Friday, March 25, 2011

Greenland – A frontier “giant” yet to be awakened!

Greenland is one of the few frontier regions left in the world where there are still large unexplored areas with giant structures and documented prospects. The latest hunt began in July, when the drillship West Navion spudded a well for Statoil and three partners about 145 kilometers offshore of Greenland's capital, Nuuk. The Qulleq-1, a name derived from the Greenlandic word for "oil lamp," marks the first drilling in the region since the 1970s.

Detailed geochemical studies undertaken by the Geological Survey of Denmark and Greenland (GEUS) have recognised five distinct oil types. The most significant of these is the “Itilli” type, which originates from a marine (Type II) oil prone Cenomanian-Turonian source rock.

These findings, in combination with the interpretation of an extensive modern seismic grid have revealed all the required ingredients for a potential “World Class” petroleum basin. As a result there has been significant renewed industry interest in the petroleum prospectivity of offshore West Greenland.

Cairn Energy currently has an interest in 11 areas (blocks) offshore Greenland, covering an area of approximately 81,000 sq km. Cairn has operated interests offshore Greenland at Sigguk, Eqqua, Lady Franklin, Atammik, Sallit, Kingittoq, Saqqamiut, and Uummannarsuaq.

In July 2010, Cairn in July commenced drilling operations on the Alpha prospect (Alpha-1) and T8 exploration prospects in the Sigguk Block, approximately 108 miles (175 km) offshore Disko Island, west Greenland. The  well discovered oil in it. Cairn's West Disko program includes two Sigguk exploration wells and the acquisition of around 2,000 kilometers (1,242 miles) of 2D seismic in Eqqua.

As per an article in the Business Day, Cairn will spend more than $1 billion over the next three years drilling up to 10 wells off Greenland.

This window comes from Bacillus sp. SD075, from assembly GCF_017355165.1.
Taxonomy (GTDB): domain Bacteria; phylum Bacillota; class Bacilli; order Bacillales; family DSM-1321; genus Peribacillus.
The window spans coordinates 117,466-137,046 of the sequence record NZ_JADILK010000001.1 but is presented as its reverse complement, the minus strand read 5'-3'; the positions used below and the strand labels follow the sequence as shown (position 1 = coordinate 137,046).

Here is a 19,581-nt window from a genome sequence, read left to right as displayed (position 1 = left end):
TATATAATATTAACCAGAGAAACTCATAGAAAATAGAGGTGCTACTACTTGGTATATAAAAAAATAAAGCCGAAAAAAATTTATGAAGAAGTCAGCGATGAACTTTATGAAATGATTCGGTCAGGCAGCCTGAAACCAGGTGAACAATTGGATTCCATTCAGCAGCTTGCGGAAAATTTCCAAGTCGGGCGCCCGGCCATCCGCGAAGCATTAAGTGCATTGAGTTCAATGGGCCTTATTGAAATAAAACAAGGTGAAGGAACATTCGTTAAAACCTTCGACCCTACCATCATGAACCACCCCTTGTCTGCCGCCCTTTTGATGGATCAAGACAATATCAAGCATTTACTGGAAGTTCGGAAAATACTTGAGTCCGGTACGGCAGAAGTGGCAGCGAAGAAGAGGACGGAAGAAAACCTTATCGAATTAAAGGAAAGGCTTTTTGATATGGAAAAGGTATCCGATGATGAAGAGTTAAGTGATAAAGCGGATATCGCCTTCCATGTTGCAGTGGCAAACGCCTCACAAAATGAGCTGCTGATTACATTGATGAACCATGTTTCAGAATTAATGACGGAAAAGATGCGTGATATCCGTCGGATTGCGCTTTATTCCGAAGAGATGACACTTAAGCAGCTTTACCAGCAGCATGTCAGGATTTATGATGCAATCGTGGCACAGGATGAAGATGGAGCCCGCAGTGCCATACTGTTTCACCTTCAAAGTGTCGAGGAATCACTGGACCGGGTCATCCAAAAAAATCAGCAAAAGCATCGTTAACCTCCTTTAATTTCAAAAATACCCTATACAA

Other producers with exploration interests offshore Greenland include Husky Energy, which recently has been interpreting seismic data from its three Greenland exploration licenses.

PA Resources AB on July 15 2010 completed a seismic survey of Block 8 offshore West Greenland. The seismic survey, initiated on June 6, was completed 10 days ahead of schedule. Data processing is now underway.

ExxonMobil and Chevron also hold rights off Greenland and are interpreting their own seismic data to identify potential drilling locations. ''Any exploration drilling campaign is unlikely before 2014,'' said Chevron, which holds 29 per cent equity in Block 4 off western Greenland with the operator Dong Energy.

Scott Kerr, the chief executive at the Norwegian Energy Company, said: ''We believe that with the estimated size of resources in Greenland it would be economic to develop at over $US75-a-barrel oil prices, but this depends on the reservoir quality, the field's size, and distance from shore. There are big differences in the size of resources because little exploration has been done.''

The energy consultancy IHS Cera estimates that technically recoverable undiscovered resources in Greenland could be equivalent to 50 billion barrels of oil.

The basic challenges that Greenland is currently facing at its oil and gas exploration front are the high costs necessary to pay for infrastructure, icy winter conditions which limit the time window for drilling operations and also opposition from different environmentalist groups.

What next?

Amid all these challenges and controversies, Greenlanders believe that an increase in its oil and gas exploration and production efforts will establish political independence from Denmark. If Greenland is successful in generating income from its mineral resources it will decrease its reliance on £500 million ($819 million) a year in subsidies from Denmark by 50 percent. 

.... the battle for a new oil frontier is on!!!!!!

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